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Log Cabins and their Preparation for Spring

Now that the ground is thawing and the rain is falling, it is time to prepare your log cabin for spring! Although this is the last thing most people want to do on a warm sunny day, it is absolutely necessary. A few years without proper seasonal maintenance and your log cabin may begin to fall apart. Trust us, taking care of problems early is much less painful than letting them fester. That is why we have put together this list of 7 ways to prepare your log cabin for the upcoming warm weather.

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The 7 Most Important Log Cabin Preparations for Spring

#1. Inspect the Exterior

This doesn’t have to involve doing anything crazy. All you need to do is take a visual inventory of any issues. Look on the roof for any damaged or lost shingles. This is something you will want to take care of before your local rainy season. Other issues can be found around doors and windows. Caulking and sealants don’t last forever, and may need to be redone once every few years. The flashing on windows may become warped over time, and this will need immediate maintenance unless you want insects and moisture inside your log cabin.

Another issue around doors and windows involves the wood itself. Sometimes issues can happen at the corners where the logs meet these items. The good news is, many installers or manufacturers will take care of these issues at least 2 years from the purchase date. One final problem you may come across is water pooling between the logs under windows and doors. Be sure to check these areas as wellas the log rails, because they are more prone to rot. Fortunately, by keeping an eye on your log cabin exterior at least once a year you are being proactive.

#2. Test the Finish

Now, it’s time to test the finish of your log cabin exterior. Luckily, this is an easy step. All you have to do is get the logs wet in numerous different places. Is the water beading and running off? If so, your stain is still going strong. However, you will need to apply protection this spring if the water pools or sinks inside the wood.

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#3. Wash the Exterior

Although this is step 3, we recommend washing the exterior after most trees have bloomed. You may want to get all of this over with, but there is a very good reason for waiting. Aside from the nice break, your home will be dirty again after the bloom. Save yourself from having to give your log cabin a second bath and be patient.

Once the pollen and dirt have fully accumulated, it’s time to wash. Most times you will not need a pressure washer, unless you want to stain the logs. Simply apply an approved cleaning solution and wash with your hose. It is important not to use anything with a high pH, like bleach. This will damage the wood and keep it from holding the stain.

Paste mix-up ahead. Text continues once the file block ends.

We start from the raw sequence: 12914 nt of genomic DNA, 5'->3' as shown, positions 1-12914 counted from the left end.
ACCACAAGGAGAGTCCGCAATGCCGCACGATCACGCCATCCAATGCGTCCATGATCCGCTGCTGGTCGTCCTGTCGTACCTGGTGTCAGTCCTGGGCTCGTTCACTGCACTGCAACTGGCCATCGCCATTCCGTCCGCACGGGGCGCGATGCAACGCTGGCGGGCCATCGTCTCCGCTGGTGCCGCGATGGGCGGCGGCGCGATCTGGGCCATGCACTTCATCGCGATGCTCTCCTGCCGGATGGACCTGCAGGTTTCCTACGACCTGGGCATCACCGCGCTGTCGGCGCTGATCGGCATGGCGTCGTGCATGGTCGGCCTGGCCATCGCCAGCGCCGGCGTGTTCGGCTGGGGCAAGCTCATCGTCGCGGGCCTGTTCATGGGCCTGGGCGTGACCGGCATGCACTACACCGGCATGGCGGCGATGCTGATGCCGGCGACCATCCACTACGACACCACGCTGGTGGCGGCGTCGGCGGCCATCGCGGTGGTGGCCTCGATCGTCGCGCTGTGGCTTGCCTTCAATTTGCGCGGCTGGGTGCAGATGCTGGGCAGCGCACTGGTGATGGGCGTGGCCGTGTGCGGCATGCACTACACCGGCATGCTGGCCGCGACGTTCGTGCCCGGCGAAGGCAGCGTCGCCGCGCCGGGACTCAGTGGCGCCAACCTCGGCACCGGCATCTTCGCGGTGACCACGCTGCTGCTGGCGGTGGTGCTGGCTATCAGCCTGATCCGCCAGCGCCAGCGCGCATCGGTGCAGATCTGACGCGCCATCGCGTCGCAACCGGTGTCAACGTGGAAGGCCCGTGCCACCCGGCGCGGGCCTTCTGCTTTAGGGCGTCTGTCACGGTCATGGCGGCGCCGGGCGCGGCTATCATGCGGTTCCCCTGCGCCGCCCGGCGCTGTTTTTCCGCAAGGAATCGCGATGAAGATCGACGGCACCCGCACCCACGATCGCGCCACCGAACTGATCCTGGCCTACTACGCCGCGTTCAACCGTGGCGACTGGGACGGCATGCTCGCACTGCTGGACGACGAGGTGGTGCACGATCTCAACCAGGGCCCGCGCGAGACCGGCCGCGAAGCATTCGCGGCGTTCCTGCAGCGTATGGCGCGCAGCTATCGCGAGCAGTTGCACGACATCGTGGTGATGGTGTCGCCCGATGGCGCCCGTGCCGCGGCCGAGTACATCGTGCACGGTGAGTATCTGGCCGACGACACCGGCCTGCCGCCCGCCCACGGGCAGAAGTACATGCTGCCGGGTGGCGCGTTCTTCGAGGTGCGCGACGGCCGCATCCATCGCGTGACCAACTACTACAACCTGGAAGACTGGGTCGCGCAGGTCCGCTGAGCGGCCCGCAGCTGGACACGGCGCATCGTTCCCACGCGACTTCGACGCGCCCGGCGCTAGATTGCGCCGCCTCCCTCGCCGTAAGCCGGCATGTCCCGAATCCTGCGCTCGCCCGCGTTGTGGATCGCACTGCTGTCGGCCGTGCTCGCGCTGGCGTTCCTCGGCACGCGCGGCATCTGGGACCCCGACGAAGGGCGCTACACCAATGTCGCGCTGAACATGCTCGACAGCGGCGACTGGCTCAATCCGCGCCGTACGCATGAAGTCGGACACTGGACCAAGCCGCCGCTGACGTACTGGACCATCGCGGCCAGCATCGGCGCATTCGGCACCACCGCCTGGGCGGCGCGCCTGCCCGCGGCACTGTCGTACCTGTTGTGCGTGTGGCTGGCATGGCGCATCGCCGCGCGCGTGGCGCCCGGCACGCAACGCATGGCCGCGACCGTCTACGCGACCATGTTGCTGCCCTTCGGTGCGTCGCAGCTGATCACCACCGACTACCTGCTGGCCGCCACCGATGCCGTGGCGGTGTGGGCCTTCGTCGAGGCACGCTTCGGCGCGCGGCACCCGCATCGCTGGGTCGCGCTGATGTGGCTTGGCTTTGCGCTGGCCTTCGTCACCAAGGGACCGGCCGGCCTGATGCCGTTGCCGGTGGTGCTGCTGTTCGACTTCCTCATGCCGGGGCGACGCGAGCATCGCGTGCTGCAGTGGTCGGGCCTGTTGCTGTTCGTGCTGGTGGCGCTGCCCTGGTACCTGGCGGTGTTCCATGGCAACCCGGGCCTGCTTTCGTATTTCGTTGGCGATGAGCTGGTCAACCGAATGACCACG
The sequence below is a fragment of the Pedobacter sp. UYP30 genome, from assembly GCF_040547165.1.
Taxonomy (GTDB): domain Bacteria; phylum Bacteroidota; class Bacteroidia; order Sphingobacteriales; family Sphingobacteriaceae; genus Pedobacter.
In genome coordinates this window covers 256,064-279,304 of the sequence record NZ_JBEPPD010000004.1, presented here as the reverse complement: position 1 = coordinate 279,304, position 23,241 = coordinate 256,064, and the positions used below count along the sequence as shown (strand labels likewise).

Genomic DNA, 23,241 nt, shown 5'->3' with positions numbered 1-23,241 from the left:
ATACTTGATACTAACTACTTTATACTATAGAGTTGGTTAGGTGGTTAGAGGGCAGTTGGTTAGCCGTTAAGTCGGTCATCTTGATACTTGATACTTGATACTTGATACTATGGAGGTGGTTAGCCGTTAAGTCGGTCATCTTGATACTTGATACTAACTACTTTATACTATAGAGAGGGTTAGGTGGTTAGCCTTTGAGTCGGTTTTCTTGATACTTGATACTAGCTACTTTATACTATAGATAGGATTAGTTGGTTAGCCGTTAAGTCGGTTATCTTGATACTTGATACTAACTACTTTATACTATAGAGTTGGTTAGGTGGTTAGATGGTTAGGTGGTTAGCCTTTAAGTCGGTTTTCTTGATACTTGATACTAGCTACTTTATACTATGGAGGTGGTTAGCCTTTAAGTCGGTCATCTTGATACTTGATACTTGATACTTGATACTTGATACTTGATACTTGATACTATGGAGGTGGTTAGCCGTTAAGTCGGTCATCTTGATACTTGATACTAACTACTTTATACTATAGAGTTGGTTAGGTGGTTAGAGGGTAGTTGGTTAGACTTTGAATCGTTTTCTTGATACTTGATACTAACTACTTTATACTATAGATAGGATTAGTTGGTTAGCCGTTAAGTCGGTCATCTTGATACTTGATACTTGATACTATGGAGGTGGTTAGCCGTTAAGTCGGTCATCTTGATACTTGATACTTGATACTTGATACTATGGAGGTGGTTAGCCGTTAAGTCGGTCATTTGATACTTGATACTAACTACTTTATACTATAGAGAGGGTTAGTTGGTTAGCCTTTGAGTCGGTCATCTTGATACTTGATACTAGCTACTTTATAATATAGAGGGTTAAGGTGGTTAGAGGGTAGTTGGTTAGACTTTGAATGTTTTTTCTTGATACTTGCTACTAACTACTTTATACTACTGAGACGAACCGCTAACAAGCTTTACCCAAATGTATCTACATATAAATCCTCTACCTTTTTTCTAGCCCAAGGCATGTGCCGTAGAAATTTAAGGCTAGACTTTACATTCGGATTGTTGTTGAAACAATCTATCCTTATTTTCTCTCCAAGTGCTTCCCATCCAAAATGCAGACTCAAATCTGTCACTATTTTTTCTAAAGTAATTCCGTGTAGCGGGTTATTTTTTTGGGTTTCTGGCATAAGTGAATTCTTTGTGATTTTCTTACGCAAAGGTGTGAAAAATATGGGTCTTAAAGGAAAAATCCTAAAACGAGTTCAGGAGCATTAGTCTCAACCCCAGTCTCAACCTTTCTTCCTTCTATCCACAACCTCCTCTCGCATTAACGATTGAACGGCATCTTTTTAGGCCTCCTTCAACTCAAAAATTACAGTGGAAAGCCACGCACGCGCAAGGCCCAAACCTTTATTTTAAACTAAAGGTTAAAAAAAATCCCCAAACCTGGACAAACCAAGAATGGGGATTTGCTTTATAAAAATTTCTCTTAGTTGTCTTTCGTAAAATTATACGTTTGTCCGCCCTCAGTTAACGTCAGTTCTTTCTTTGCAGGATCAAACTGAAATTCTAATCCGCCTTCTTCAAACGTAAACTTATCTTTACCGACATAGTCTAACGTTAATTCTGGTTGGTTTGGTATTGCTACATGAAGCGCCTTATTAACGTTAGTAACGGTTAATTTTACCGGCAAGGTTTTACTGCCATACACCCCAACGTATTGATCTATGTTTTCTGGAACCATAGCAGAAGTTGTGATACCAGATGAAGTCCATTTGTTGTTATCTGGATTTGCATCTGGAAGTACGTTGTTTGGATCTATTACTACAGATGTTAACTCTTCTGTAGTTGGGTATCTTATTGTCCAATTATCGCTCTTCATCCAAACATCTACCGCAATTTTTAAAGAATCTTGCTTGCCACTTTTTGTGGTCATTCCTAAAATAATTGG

#4. Apply Protection

If you find your log cabin wood doesn’t bead and run water, you will need to apply protection. This can be in the form of stains, sealers, or both. A stain that is waterborne acrylic will work best on the logs. Make sure it has a large amount of UV protection and fungicide. After that, you can apply a transparent topcoat. This clear coat will work to protect the stain and preserve it for years to come.

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#5. Check the Gutters

Don’t forget to check your log cabin’s gutters and downspouts. Over the winter, leaves, ice, and snow get lodged in your gutters and may stay that way for several weeks to all winter! If this is the case, cleaning clogged gutters is essential before spring’s heavy rains start. If not, the waterfall of rain will get concentrated in a few small areas. This makes it hard for the logs to dry out. Given enough time, mildew and rot are the results.

#6. Trim Vegetation

After the harsh winter weather, your plants are probably still looking a bit lifeless. Perfect! This is the best time to trim your log cabin’s vegetation. It is important to keep plant life away from the walls, roof, and all wooden surfaces in general. When flora consistently sits against wood, moisture can bring on rot and decay. If you planned your landscaping well, this should not be a problem. However, we sometimes get stuck with the former owner’s choices and have to make due.

Any limbs over your log cabin should be trimmed back. If you cannot do this yourself, definitely hire someone to do it sooner than later. Springtime usually means thunderstorms and strong gusts of wind, so if a limb would come crashing down this is the time. Since cutting branches can be a dangerous task, make sure you are adequately trained/prepared. If not, you or your home could get injured!

#7. Inspect the HVAC

Spring is a good time to inspect your HVAC system, if you have one. Some log cabins are strictly bare bones, so this step isn’t necessary. Other log cabins are in climates too cool for air conditioning. The best way to do this is to hire a professional for a free estimate. They will come out and see what and where your HVAC needs repairs. If you haven’t done this in awhile, you should really do it now. Many times little cracks or holes in the venting steal your cold air before it even reaches you. If your system has duct dampers, change them to summer. Finally, change your filters.

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Go Forth and Prepare Your Log Cabin for Spring

Make this the year you stop procrastinating and begin doing routine maintenance on your log cabin. With spring on the horizon, now is the time to start. If you keep putting off log cabin preparations for spring, the result will be rot, mold, and mildew down the road.

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